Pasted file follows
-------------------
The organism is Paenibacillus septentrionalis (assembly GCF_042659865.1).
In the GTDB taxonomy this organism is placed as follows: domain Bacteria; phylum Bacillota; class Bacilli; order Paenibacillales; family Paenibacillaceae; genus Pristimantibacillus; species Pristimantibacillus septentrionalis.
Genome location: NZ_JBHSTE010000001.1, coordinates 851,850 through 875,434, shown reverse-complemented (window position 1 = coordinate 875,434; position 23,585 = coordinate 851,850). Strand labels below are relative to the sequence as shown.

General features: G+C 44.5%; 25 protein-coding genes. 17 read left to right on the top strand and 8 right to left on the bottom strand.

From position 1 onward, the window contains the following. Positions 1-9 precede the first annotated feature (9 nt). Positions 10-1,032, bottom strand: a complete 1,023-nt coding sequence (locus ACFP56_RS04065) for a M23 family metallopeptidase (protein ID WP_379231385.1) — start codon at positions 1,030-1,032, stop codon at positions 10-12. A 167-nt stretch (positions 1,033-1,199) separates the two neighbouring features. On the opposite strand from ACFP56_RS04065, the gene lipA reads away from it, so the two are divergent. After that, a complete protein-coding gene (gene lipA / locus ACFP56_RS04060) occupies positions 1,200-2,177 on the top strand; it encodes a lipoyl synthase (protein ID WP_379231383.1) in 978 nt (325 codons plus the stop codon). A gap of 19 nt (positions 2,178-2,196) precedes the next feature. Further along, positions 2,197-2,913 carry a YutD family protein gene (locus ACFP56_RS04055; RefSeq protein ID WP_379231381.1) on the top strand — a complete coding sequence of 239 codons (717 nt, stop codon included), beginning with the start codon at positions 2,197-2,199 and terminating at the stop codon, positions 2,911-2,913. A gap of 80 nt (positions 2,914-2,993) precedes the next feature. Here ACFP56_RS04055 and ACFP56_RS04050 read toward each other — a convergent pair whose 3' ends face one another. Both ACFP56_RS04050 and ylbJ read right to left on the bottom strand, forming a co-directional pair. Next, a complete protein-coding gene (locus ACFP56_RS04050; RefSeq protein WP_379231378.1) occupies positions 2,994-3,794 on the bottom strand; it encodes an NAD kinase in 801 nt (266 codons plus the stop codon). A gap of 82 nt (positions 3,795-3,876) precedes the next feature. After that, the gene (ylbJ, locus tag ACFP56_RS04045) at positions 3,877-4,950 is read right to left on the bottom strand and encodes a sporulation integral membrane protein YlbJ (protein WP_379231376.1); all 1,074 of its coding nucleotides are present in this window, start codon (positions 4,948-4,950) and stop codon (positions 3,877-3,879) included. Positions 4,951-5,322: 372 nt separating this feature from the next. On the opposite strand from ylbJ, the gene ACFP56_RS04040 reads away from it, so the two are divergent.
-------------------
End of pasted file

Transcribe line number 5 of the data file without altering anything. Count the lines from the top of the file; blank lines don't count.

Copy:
From position 1 onward, the window contains the following. Positions 1-9 precede the first annotated feature (9 nt). Positions 10-1,032, bottom strand: a complete 1,023-nt coding sequence (locus ACFP56_RS04065) for a M23 family metallopeptidase (protein ID WP_379231385.1) — start codon at positions 1,030-1,032, stop codon at positions 10-12. A 167-nt stretch (positions 1,033-1,199) separates the two neighbouring features. On the opposite strand from ACFP56_RS04065, the gene lipA reads away from it, so the two are divergent. After that, a complete protein-coding gene (gene lipA / locus ACFP56_RS04060) occupies positions 1,200-2,177 on the top strand; it encodes a lipoyl synthase (protein ID WP_379231383.1) in 978 nt (325 codons plus the stop codon). A gap of 19 nt (positions 2,178-2,196) precedes the next feature. Further along, positions 2,197-2,913 carry a YutD family protein gene (locus ACFP56_RS04055; RefSeq protein ID WP_379231381.1) on the top strand — a complete coding sequence of 239 codons (717 nt, stop codon included), beginning with the start codon at positions 2,197-2,199 and terminating at the stop codon, positions 2,911-2,913. A gap of 80 nt (positions 2,914-2,993) precedes the next feature. Here ACFP56_RS04055 and ACFP56_RS04050 read toward each other — a convergent pair whose 3' ends face one another. Both ACFP56_RS04050 and ylbJ read right to left on the bottom strand, forming a co-directional pair. Next, a complete protein-coding gene (locus ACFP56_RS04050; RefSeq protein WP_379231378.1) occupies positions 2,994-3,794 on the bottom strand; it encodes an NAD kinase in 801 nt (266 codons plus the stop codon). A gap of 82 nt (positions 3,795-3,876) precedes the next feature. After that, the gene (ylbJ, locus tag ACFP56_RS04045) at positions 3,877-4,950 is read right to left on the bottom strand and encodes a sporulation integral membrane protein YlbJ (protein WP_379231376.1); all 1,074 of its coding nucleotides are present in this window, start codon (positions 4,948-4,950) and stop codon (positions 3,877-3,879) included. Positions 4,951-5,322: 372 nt separating this feature from the next. On the opposite strand from ylbJ, the gene ACFP56_RS04040 reads away from it, so the two are divergent.